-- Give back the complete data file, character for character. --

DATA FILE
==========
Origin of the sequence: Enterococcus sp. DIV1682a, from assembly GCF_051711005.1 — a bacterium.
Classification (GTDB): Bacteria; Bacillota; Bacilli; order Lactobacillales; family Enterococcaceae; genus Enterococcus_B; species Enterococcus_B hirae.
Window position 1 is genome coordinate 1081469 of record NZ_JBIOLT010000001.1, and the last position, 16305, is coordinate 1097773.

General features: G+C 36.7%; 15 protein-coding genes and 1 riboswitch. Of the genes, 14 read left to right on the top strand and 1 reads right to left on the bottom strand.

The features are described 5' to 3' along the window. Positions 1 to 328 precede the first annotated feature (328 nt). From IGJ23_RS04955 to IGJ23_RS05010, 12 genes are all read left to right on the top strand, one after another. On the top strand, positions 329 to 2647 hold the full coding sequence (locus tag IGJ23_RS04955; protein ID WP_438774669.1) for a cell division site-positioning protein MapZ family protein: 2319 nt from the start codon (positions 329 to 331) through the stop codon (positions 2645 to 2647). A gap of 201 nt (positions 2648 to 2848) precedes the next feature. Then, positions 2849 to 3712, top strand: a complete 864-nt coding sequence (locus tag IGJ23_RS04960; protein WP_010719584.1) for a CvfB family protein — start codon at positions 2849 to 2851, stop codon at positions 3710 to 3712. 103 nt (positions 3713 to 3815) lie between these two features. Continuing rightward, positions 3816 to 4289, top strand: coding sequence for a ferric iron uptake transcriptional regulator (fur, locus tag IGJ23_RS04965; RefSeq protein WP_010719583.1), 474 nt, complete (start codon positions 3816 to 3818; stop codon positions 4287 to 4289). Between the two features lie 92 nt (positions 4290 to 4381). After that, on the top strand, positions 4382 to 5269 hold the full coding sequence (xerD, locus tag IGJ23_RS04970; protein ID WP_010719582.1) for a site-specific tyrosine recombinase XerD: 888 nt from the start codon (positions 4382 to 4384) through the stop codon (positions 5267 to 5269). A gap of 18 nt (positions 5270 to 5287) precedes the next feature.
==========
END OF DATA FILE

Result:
Origin of the sequence: Enterococcus sp. DIV1682a, from assembly GCF_051711005.1 — a bacterium.
Classification (GTDB): Bacteria; Bacillota; Bacilli; order Lactobacillales; family Enterococcaceae; genus Enterococcus_B; species Enterococcus_B hirae.
Window position 1 is genome coordinate 1081469 of record NZ_JBIOLT010000001.1, and the last position, 16305, is coordinate 1097773.

General features: G+C 36.7%; 15 protein-coding genes and 1 riboswitch. Of the genes, 14 read left to right on the top strand and 1 reads right to left on the bottom strand.

The features are described 5' to 3' along the window. Positions 1 to 328 precede the first annotated feature (328 nt). From IGJ23_RS04955 to IGJ23_RS05010, 12 genes are all read left to right on the top strand, one after another. On the top strand, positions 329 to 2647 hold the full coding sequence (locus tag IGJ23_RS04955; protein ID WP_438774669.1) for a cell division site-positioning protein MapZ family protein: 2319 nt from the start codon (positions 329 to 331) through the stop codon (positions 2645 to 2647). A gap of 201 nt (positions 2648 to 2848) precedes the next feature. Then, positions 2849 to 3712, top strand: a complete 864-nt coding sequence (locus tag IGJ23_RS04960; protein WP_010719584.1) for a CvfB family protein — start codon at positions 2849 to 2851, stop codon at positions 3710 to 3712. 103 nt (positions 3713 to 3815) lie between these two features. Continuing rightward, positions 3816 to 4289, top strand: coding sequence for a ferric iron uptake transcriptional regulator (fur, locus tag IGJ23_RS04965; RefSeq protein WP_010719583.1), 474 nt, complete (start codon positions 3816 to 3818; stop codon positions 4287 to 4289). Between the two features lie 92 nt (positions 4290 to 4381). After that, on the top strand, positions 4382 to 5269 hold the full coding sequence (xerD, locus tag IGJ23_RS04970; protein ID WP_010719582.1) for a site-specific tyrosine recombinase XerD: 888 nt from the start codon (positions 4382 to 4384) through the stop codon (positions 5267 to 5269). A gap of 18 nt (positions 5270 to 5287) precedes the next feature.